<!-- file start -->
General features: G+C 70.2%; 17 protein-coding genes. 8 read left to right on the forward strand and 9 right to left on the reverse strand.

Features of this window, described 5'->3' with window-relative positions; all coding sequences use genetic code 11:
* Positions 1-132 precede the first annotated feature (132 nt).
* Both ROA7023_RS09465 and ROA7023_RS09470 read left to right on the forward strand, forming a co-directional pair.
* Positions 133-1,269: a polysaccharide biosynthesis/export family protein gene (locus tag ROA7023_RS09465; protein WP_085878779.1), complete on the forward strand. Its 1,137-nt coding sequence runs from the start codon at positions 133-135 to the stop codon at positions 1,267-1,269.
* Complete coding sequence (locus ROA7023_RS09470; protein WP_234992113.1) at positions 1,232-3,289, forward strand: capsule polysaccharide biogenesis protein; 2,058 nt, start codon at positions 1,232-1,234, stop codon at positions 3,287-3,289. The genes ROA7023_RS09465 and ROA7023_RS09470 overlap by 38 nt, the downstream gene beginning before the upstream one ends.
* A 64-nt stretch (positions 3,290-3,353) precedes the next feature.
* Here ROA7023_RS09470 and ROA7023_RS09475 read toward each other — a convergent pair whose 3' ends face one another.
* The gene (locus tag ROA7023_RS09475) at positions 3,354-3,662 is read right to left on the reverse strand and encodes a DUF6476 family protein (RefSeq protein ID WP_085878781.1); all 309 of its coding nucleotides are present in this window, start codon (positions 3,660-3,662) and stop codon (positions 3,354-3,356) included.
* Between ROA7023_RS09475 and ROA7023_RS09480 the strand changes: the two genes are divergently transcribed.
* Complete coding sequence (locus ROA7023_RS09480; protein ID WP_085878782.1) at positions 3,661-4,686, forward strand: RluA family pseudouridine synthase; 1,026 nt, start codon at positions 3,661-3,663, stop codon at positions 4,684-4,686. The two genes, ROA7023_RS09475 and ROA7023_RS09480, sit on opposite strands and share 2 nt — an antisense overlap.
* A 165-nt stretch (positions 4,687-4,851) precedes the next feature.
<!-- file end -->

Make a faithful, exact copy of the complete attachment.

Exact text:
General features: G+C 70.2%; 17 protein-coding genes. 8 read left to right on the forward strand and 9 right to left on the reverse strand.

Features of this window, described 5'->3' with window-relative positions; all coding sequences use genetic code 11:
* Positions 1-132 precede the first annotated feature (132 nt).
* Both ROA7023_RS09465 and ROA7023_RS09470 read left to right on the forward strand, forming a co-directional pair.
* Positions 133-1,269: a polysaccharide biosynthesis/export family protein gene (locus tag ROA7023_RS09465; protein WP_085878779.1), complete on the forward strand. Its 1,137-nt coding sequence runs from the start codon at positions 133-135 to the stop codon at positions 1,267-1,269.
* Complete coding sequence (locus ROA7023_RS09470; protein WP_234992113.1) at positions 1,232-3,289, forward strand: capsule polysaccharide biogenesis protein; 2,058 nt, start codon at positions 1,232-1,234, stop codon at positions 3,287-3,289. The genes ROA7023_RS09465 and ROA7023_RS09470 overlap by 38 nt, the downstream gene beginning before the upstream one ends.
* A 64-nt stretch (positions 3,290-3,353) precedes the next feature.
* Here ROA7023_RS09470 and ROA7023_RS09475 read toward each other — a convergent pair whose 3' ends face one another.
* The gene (locus tag ROA7023_RS09475) at positions 3,354-3,662 is read right to left on the reverse strand and encodes a DUF6476 family protein (RefSeq protein ID WP_085878781.1); all 309 of its coding nucleotides are present in this window, start codon (positions 3,660-3,662) and stop codon (positions 3,354-3,356) included.
* Between ROA7023_RS09475 and ROA7023_RS09480 the strand changes: the two genes are divergently transcribed.
* Complete coding sequence (locus ROA7023_RS09480; protein ID WP_085878782.1) at positions 3,661-4,686, forward strand: RluA family pseudouridine synthase; 1,026 nt, start codon at positions 3,661-3,663, stop codon at positions 4,684-4,686. The two genes, ROA7023_RS09475 and ROA7023_RS09480, sit on opposite strands and share 2 nt — an antisense overlap.
* A 165-nt stretch (positions 4,687-4,851) precedes the next feature.